Tiangong-1 space station could crash on April 1 (no joke)
A Chinese space station could re-enter Earth's atmosphere on April 1st, and, no, this isn't a joke.
China's Tiangong-1 space station launched in 2011, and the plan was to complete a controlled re-entry over an unpopulated section of the South Pacific when its time was up.
In 2016, though, reports surfaced the spacecraft was malfunctioning.
And new projections from the European space agency predict an uncontrolled re-entry between March 31st UTC and the early hours of April 2nd.
Here's the wild part, DSA also says it can't really predict when or where Tiangong-1 will burn up or if parts of the space station will make its way through our atmosphere and fall on to the ground Its orbit covers a huge part of populated Earth, though scientists think the edges of Tiangong-1's orbit would be more likely for reentry since it spends more time in those zones.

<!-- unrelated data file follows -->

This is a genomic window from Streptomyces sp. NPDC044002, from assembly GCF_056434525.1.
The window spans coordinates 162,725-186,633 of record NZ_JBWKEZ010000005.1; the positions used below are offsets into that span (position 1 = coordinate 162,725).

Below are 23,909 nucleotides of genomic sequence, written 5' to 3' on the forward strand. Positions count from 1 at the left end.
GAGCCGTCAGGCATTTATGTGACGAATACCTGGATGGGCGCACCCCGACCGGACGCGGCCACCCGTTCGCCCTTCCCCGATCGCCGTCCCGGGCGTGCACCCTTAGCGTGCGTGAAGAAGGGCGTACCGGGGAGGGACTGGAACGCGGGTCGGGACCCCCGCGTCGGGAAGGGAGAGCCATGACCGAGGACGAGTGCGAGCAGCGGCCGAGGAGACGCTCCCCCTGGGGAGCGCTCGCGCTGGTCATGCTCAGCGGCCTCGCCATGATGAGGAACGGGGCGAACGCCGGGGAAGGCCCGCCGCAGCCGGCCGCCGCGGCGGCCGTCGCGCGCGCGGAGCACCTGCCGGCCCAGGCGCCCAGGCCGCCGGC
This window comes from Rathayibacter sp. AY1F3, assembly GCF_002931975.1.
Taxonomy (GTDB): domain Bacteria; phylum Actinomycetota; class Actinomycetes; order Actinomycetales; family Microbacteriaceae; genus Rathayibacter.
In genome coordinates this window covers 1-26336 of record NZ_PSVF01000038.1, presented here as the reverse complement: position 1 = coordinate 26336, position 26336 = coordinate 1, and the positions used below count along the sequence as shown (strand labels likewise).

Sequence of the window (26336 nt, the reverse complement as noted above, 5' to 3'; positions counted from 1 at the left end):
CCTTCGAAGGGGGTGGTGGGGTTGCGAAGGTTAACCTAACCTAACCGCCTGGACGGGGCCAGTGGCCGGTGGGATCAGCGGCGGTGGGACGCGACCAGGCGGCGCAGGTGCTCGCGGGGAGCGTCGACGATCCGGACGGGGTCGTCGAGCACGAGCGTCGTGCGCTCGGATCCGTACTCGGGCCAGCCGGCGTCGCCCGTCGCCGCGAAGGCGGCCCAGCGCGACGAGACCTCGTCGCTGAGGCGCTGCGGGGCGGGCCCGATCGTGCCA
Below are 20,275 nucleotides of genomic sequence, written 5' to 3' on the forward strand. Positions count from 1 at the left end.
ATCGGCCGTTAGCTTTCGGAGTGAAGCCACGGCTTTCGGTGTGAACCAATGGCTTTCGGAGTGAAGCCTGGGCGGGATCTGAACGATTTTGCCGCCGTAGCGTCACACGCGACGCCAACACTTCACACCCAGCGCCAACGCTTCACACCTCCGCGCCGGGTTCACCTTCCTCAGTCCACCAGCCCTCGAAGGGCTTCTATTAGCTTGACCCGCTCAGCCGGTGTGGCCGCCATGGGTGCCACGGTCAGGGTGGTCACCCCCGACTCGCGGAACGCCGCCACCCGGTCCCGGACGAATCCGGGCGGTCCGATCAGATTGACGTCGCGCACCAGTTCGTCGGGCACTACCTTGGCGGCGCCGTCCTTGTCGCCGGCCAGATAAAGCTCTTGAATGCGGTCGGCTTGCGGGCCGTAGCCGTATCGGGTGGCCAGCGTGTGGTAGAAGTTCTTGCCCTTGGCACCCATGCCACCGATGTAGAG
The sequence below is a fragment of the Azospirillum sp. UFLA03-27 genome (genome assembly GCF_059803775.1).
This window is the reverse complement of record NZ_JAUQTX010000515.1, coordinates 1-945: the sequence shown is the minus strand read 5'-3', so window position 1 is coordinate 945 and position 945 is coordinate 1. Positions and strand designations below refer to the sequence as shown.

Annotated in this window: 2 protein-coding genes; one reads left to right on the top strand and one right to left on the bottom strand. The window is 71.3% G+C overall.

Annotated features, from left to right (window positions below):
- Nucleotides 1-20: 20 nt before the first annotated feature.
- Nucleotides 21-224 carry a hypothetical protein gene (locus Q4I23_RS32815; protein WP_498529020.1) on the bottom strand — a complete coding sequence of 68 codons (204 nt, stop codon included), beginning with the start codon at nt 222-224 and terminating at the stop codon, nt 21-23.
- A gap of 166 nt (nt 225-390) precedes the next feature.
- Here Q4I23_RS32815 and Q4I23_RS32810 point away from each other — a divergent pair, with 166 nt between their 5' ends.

We'll know about a day in advance when the craft is headed back to Earth, but Jay Melosh, a professor of Earth, atmospheric, and planetary sciences at Purdue University said, quote, In terms of where it will land, a few hours of uncertainty spans a lot of territory.
That could be the difference between landing in Chile and the middle of the Pacific, unquote.
[LAUGH] That's not scary at all.
It's really scary.
So where do you think [INAUDIBLE] will reenter the atmosphere?
Drop your guesses down in the comments.
Until we know exact information, we'll be Keeping our eye on the skies here at cnet.com.
I'm Ashley Esqueda.
Be good humans.
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